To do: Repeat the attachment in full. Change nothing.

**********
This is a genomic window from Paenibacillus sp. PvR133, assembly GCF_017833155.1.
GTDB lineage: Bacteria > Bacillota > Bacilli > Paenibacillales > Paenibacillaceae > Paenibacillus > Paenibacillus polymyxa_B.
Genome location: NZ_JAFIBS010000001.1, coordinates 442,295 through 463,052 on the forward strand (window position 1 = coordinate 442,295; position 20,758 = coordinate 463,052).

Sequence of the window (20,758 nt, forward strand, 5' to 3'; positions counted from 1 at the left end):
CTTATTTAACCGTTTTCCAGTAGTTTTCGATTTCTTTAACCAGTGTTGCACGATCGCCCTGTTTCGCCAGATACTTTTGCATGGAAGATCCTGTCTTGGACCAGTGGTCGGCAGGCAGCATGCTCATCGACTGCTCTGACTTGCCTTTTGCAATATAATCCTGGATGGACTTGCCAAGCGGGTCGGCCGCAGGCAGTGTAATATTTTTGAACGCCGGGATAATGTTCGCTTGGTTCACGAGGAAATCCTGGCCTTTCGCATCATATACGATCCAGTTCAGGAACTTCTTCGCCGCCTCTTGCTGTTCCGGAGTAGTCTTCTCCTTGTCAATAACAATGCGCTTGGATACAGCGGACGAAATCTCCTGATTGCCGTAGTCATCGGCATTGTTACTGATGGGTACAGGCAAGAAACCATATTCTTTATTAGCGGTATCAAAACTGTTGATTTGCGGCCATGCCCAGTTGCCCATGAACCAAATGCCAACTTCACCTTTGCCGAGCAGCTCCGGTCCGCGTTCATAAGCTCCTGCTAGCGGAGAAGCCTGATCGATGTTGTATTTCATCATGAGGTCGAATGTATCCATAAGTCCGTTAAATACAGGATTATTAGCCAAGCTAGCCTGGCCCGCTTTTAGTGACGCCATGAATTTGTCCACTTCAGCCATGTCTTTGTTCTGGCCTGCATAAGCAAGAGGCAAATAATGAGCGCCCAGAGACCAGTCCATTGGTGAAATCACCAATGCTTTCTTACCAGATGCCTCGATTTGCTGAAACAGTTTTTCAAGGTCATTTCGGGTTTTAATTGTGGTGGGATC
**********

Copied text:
This is a genomic window from Paenibacillus sp. PvR133, assembly GCF_017833155.1.
GTDB lineage: Bacteria > Bacillota > Bacilli > Paenibacillales > Paenibacillaceae > Paenibacillus > Paenibacillus polymyxa_B.
Genome location: NZ_JAFIBS010000001.1, coordinates 442,295 through 463,052 on the forward strand (window position 1 = coordinate 442,295; position 20,758 = coordinate 463,052).

Sequence of the window (20,758 nt, forward strand, 5' to 3'; positions counted from 1 at the left end):
CTTATTTAACCGTTTTCCAGTAGTTTTCGATTTCTTTAACCAGTGTTGCACGATCGCCCTGTTTCGCCAGATACTTTTGCATGGAAGATCCTGTCTTGGACCAGTGGTCGGCAGGCAGCATGCTCATCGACTGCTCTGACTTGCCTTTTGCAATATAATCCTGGATGGACTTGCCAAGCGGGTCGGCCGCAGGCAGTGTAATATTTTTGAACGCCGGGATAATGTTCGCTTGGTTCACGAGGAAATCCTGGCCTTTCGCATCATATACGATCCAGTTCAGGAACTTCTTCGCCGCCTCTTGCTGTTCCGGAGTAGTCTTCTCCTTGTCAATAACAATGCGCTTGGATACAGCGGACGAAATCTCCTGATTGCCGTAGTCATCGGCATTGTTACTGATGGGTACAGGCAAGAAACCATATTCTTTATTAGCGGTATCAAAACTGTTGATTTGCGGCCATGCCCAGTTGCCCATGAACCAAATGCCAACTTCACCTTTGCCGAGCAGCTCCGGTCCGCGTTCATAAGCTCCTGCTAGCGGAGAAGCCTGATCGATGTTGTATTTCATCATGAGGTCGAATGTATCCATAAGTCCGTTAAATACAGGATTATTAGCCAAGCTAGCCTGGCCCGCTTTTAGTGACGCCATGAATTTGTCCACTTCAGCCATGTCTTTGTTCTGGCCTGCATAAGCAAGAGGCAAATAATGAGCGCCCAGAGACCAGTCCATTGGTGAAATCACCAATGCTTTCTTACCAGATGCCTCGATTTGCTGAAACAGTTTTTCAAGGTCATTTCGGGTTTTAATTGTGGTGGGATC